Busia gets neonatal equipment, maternity ward

By Geoffrey Mutegeki

Locals in Busia also contributed shs 15m towards the construction and equipping of the facility.

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On January 4, 2019, Gabriela, was born weighing just 1kg and measured 12inches long. Because she was delivered 10 weeks early, her eyes were still fused shut. Gabriela fought for every breath, facing daily challenges caused by prematurity, jaundice and a heart murmur.

"Gabriella spent the first 20 weeks of her life in the neonatal intensive care unit in Dabani hospital, fighting for survival. She was given therapy to help her immature lungs inflate between each breath and went on to fight and win all her medical battles that included; anemia, abnormal blood flow from the heart and jaundice," said Susan Anyakuri her mother.

Currently, Gabriela is now a healthy 8 months year-old baby and her mother has all the reasons to smile and live every moment with her.

Gabriela, is one of the over 200 neonates that have been impacted by the neonatal equipment's that have been distributed by World Vision under the Aim Health Plus project with funding from Irish Aid across the three health facilities of Dabani, Masafu and Busia health Centre IV from October 2018 to date.


Barbara Khaiza, a mother notes that she would have lost her baby if it was not for the neonatal incubators that were brought to the facility.

"It's a good gesture to bring services closer to mothers across the district. I gave birth to my daughter at 33 weeks. She spent 7 days in an incubator at Masafu Hospital and I think if that machine was not there, I was going to lose her. She is now 5 months and 3 weeks old," Khiza says.

According to World Vision Aim Health Plus project manager, Richard Businge, the move aims at accelerating the contribution to the reduction of neonatal mortality.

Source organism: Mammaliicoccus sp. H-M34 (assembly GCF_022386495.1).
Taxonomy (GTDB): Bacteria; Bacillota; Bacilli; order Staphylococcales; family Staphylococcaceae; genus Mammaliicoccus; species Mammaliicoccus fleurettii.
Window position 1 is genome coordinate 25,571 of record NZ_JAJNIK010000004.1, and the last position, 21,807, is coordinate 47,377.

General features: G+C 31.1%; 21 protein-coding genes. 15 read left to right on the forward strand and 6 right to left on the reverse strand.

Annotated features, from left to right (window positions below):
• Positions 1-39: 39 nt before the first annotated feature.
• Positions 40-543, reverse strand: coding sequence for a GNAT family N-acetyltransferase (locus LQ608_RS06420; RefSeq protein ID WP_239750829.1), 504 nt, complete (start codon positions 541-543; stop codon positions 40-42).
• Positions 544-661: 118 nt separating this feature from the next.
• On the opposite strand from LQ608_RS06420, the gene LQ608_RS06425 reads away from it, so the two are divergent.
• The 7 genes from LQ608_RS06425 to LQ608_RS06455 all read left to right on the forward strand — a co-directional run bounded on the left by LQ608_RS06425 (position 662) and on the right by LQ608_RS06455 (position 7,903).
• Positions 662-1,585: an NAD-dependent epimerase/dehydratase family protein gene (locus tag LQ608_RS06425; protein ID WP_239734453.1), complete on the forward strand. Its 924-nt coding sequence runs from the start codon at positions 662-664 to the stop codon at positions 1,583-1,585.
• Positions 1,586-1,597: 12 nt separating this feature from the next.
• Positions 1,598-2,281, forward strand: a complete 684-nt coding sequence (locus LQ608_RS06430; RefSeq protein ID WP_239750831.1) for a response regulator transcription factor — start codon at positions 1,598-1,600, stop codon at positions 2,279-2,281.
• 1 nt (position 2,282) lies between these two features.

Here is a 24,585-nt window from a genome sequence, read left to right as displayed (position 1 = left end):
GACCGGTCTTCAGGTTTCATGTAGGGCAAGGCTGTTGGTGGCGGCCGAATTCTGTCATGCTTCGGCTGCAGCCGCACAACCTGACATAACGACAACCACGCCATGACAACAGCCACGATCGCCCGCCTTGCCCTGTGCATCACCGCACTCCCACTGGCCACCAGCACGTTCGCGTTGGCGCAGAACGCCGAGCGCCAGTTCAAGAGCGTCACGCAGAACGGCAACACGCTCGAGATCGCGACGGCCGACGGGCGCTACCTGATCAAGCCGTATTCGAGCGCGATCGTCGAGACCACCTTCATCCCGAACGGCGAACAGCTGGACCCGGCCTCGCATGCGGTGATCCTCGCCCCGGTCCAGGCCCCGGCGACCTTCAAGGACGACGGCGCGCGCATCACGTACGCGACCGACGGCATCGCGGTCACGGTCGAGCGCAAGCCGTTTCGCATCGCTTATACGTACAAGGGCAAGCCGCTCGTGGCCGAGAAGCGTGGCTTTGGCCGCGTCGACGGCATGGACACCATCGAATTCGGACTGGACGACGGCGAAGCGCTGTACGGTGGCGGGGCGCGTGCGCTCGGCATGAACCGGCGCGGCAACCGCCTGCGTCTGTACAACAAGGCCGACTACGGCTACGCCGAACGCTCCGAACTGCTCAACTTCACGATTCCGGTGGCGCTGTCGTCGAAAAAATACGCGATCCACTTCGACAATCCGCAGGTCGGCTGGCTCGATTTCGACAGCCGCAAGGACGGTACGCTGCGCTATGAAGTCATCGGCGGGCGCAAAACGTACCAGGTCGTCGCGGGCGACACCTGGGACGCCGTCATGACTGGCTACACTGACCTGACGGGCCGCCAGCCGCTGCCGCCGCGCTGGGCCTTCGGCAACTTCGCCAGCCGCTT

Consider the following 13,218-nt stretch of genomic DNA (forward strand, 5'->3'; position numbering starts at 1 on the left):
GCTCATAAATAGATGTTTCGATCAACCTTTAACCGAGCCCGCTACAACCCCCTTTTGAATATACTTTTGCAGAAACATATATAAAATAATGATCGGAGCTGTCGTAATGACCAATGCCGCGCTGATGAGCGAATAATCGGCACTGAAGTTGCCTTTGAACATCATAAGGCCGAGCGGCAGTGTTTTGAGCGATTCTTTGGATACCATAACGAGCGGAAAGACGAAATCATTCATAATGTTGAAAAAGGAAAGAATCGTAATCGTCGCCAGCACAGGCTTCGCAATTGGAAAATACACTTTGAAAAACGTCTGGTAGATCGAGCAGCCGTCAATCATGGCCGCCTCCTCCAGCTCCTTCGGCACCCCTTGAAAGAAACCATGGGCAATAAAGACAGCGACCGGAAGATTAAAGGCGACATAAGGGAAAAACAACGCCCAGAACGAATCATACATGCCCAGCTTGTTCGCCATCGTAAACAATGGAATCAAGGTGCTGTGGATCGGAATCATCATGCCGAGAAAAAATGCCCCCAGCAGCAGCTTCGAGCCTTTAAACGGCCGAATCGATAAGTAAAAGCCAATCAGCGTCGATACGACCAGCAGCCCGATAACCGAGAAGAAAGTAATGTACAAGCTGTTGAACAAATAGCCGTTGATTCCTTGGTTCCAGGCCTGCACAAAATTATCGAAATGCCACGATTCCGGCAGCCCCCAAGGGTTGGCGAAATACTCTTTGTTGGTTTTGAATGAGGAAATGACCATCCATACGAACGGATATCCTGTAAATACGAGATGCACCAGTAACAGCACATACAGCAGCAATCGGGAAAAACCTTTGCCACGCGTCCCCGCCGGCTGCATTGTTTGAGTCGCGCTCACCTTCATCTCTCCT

"Through the project, we set up modest neonatal care units, infant incubators and infant radiant warmers across the hospitals and this has helped save lives of the babies," Businge said.

Uganda has made progress in reducing maternal and perinatal mortality. The Uganda Demographic Health Survey (UDHS), 2016 report indicated a decline in Maternal Mortality Ratio (MMR) from 438 in 2011 to 366 per 100,000 live births and Infant Mortality Rate (IMR) from 54 to 43 deaths per 1,000 live births.

"We register 2-3 premature births at Lunyo Health Centre every month and we have been referring them to the neighbor hospitals for specialized care. We shall now be handling them," says Sarah Namukanja, a midwife at Lunyo health Center III.

She explained that they will also be able to manage most cases since they have been trained in Kangaroo mother care method.

To help mothers give birth with dignity, a sh283 million maternity ward has also been constructed at Lunyo healthy facility with funding from Irish Aid.

Also sh125m has been provided to procure equipment to be used.

Locals in Busia also contributed shs 15m towards the construction and equipping of the facility.

Busia district LCV chairperson Godfrey Wandera, applauded World Vision and Irish Aid for the timely intervention in the district.

"I want to appreciate the support being extended to us in form of best health practices especially for the born too soon babies. The health of children will greatly improve and mothers embrace this facility and love your premature babies because they are not a curse," he said.

Mike Okiria, the Resident District Commissioner (RDC) noted that with this intervention the rate of children surviving is high but there is still a lot to be done in the area of sensitization because some people still think such children are a curse.